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If you have seen some of my previous blog post about Azure Kubernetes Service (AKS) then you will have noticed that I always build my AKS cluster with Azure Active Directory (Azure AD) integration. I.e. an Azure AD Server and Client Application. This helps me manage access to my cluster by using users and groups from my Azure AD. I can also configure kubernetes Role-Based Access Control (RBAC) using the users and groups. Below I will walk through how to create the required Azure AD components that you will need to use to create your AKS cluster.

Note: You can not use Azure AD integration on an existing cluster.

Prerequisites

You will need Azure CLI version 2.0.61 or later. You can check what version you have by running az –version. You can use the Azure Cloud Shell to perform the below actions. The Cloud Shell should always have the latest version of the Azure CLI.

The account you are using to set up the Azure AD components will also need to be an Azure Tenant administrator.

Enough talk let’s start!

Let’s create the Azure AD server application

To actually integrate Azure AD with your AKS cluster you firstly need to create an Azure AD application that will act as an endpoint for the identity requests. The below command uses the az ad app create command to create the Server application. You will then use the az ad app update command to update the group membership claim.

Open your preferred terminal/shell. I am going to use the Azure Cloud Shell from within the new Windows Terminal app and make sure you are logged in and connected to your Azure subscription.

Next, you need to create a Service Principal for the server application. For this, you are going to use the az ad sp create command. You will then use the az ad sp credentials reset command to get the secret. This will be stored in the variable called serverApplicationSecret.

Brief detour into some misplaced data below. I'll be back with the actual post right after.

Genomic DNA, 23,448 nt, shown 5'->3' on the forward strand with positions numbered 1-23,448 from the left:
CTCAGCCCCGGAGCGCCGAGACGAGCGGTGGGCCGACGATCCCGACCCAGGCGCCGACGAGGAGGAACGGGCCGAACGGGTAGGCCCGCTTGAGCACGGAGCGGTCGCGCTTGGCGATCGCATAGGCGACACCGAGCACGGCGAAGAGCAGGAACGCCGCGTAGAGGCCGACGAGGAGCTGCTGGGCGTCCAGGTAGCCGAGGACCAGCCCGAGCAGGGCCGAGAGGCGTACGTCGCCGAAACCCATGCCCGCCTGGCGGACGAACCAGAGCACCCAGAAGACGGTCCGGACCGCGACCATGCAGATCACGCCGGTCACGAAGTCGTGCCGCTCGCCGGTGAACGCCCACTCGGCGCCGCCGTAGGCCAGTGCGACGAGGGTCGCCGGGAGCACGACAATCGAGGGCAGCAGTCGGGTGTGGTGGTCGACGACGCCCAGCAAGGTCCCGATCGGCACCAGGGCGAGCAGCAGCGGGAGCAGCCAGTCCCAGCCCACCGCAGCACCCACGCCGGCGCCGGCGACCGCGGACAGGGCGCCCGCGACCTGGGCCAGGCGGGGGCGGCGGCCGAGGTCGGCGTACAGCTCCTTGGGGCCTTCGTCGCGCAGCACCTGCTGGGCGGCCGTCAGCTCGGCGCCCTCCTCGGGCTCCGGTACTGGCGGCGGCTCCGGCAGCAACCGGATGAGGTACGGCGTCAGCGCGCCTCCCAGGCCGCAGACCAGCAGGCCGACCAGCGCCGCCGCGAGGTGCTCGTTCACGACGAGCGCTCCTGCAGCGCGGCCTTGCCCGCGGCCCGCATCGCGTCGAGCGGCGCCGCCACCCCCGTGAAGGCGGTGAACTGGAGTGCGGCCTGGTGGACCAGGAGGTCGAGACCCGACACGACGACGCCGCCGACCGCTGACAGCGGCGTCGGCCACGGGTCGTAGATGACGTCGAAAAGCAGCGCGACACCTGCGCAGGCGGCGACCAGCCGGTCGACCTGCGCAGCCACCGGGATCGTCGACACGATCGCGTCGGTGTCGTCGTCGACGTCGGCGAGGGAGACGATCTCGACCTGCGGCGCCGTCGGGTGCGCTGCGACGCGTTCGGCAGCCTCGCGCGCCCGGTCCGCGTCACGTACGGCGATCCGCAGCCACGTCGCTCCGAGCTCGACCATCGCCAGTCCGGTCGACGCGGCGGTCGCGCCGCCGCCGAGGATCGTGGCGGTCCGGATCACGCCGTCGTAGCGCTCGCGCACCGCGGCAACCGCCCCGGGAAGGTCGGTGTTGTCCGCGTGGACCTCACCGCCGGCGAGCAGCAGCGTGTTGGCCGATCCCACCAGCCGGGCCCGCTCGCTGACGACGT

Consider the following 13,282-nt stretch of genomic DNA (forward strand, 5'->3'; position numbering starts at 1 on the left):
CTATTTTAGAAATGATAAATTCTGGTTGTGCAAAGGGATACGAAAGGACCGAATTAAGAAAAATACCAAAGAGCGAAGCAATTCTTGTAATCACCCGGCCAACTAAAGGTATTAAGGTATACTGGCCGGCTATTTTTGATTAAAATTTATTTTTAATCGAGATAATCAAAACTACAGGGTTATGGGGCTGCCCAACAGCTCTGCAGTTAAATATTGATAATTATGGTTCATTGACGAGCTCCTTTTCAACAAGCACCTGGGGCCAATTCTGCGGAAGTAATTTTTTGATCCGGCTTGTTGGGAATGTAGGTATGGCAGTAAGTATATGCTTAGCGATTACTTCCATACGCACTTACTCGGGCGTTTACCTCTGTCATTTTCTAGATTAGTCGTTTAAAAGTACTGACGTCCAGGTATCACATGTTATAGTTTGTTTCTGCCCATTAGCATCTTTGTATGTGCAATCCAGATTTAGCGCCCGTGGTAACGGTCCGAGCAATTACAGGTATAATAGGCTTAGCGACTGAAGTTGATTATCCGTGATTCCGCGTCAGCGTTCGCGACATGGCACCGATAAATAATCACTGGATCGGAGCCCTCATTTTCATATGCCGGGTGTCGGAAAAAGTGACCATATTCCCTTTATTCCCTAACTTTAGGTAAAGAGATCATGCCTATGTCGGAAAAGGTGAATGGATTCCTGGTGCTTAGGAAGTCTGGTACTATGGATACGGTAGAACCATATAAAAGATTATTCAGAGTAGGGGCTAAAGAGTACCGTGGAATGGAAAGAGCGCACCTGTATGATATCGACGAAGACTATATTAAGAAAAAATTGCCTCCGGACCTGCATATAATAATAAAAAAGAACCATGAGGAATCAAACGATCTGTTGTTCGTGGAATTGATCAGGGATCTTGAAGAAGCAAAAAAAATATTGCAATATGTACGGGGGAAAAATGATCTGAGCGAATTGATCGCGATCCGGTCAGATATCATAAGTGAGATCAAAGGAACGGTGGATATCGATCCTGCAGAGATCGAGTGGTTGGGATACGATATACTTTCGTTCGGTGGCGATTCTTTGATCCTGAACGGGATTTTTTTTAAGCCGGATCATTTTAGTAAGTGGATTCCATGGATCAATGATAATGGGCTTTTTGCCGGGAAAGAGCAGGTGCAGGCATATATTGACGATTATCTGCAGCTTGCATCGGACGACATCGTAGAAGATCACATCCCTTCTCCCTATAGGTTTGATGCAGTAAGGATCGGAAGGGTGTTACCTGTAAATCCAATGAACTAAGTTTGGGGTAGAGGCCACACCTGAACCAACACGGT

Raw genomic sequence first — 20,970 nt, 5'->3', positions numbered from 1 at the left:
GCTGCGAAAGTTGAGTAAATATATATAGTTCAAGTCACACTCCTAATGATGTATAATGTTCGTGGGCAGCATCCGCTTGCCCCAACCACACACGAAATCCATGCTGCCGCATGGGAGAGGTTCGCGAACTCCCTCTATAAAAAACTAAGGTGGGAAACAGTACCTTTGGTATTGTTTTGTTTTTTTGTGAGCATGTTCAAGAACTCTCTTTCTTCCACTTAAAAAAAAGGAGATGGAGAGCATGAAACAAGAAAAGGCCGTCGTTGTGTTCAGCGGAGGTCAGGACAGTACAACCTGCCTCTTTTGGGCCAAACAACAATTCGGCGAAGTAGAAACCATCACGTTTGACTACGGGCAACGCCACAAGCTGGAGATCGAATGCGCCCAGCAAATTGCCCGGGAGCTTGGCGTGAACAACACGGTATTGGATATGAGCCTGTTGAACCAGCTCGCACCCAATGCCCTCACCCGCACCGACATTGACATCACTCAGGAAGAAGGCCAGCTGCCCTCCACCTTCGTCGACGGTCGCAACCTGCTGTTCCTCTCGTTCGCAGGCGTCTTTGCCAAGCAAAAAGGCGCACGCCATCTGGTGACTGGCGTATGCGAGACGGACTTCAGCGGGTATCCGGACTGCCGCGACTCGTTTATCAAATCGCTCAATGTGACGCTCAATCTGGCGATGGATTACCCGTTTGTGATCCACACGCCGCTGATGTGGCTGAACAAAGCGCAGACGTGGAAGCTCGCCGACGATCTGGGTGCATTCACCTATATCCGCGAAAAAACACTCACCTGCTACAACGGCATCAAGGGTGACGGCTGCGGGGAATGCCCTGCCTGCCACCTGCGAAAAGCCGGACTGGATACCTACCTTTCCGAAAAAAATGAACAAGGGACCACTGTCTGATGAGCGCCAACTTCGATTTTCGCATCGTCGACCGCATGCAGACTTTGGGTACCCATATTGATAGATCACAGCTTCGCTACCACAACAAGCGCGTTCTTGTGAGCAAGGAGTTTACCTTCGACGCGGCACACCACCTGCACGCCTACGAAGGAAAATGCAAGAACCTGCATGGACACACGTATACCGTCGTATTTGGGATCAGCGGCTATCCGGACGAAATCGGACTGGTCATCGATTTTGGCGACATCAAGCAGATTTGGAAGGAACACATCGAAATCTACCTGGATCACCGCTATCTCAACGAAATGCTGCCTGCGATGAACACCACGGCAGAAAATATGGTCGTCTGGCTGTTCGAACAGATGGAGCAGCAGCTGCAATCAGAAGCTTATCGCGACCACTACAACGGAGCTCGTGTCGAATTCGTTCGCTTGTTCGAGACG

Now you need to assign some permissions to the Server application. For this, you will use the az ad app permission add command.

Finally, it’s time to grant the permissions to the server application. You can see in the screenshot above it says you need to use the az ad app permission grant command to do that. You will also need to add the admin-consent permission to the Server application. You will use az ad app permission admin-consent for that.

You have now created the Azure Ad Server application. Next, we move on to the client application.

Let’s create the Azure AD client application

Now for the second Azure AD application, this one is the client. This one is used when a user logs to your AKS cluster using kubectl (Kubernetes CLI). Basically this is the application that verifies the users’ credentials and permissions. To create the client application you are going to use the az ad app create command.

Now you need to create a service principal for the client app. To do that you will need to use the az ad sp create command again.

Now you will be getting the oAuth2 ID for the server application. You need this to allow the authentication to flow between the two applications. You will be saving it to a variable which will be used in the next command. You will be using the az ad app show command for this.

Now for the last part of creating the client application. Adding the app permissions. For this, you will use the az ad app permission add command and then the az ad app permission grant command.

You have now created the two Azure AD applications needed to create an AKS cluster with Azure AD integration.

When you go to create your AKS cluster you are going to need the output of the variables above and also the tenant ID. The below command will get you your tenant ID.

Now, run the below before you close your terminal window and make a copy of it. Save it to LastPass or similar.

And there you have it, you now have everything you need to create your AD integrated AKS cluster. You can now use the Azure CLI, Arm template or Terraform to actually create it. At the time of writing this post, you are unable to create an Azure AD integrated AKS cluster using the Azure Portal.

You can view my blog post about creating an AKS cluster with Azure AD integration at https://pixelrobots.co.uk/2020/01/deploy-aks-with-node-pools-and-aad-authentication-using-arm-templates/

I hope you found this article helpful. If you have any comments or questions please feel free to reach out using the usual methods or by leaving a comment below.

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Pixel Robots.

I’m Richard Hooper aka Pixel Robots. I started this blog in 2016 for a couple reasons. The first reason was basically just a place for me to store my step by step guides, troubleshooting guides and just plain ideas about being a sysadmin. The second reason was to share what I have learned and found out with other people like me. Hopefully, you can find something useful on the site.

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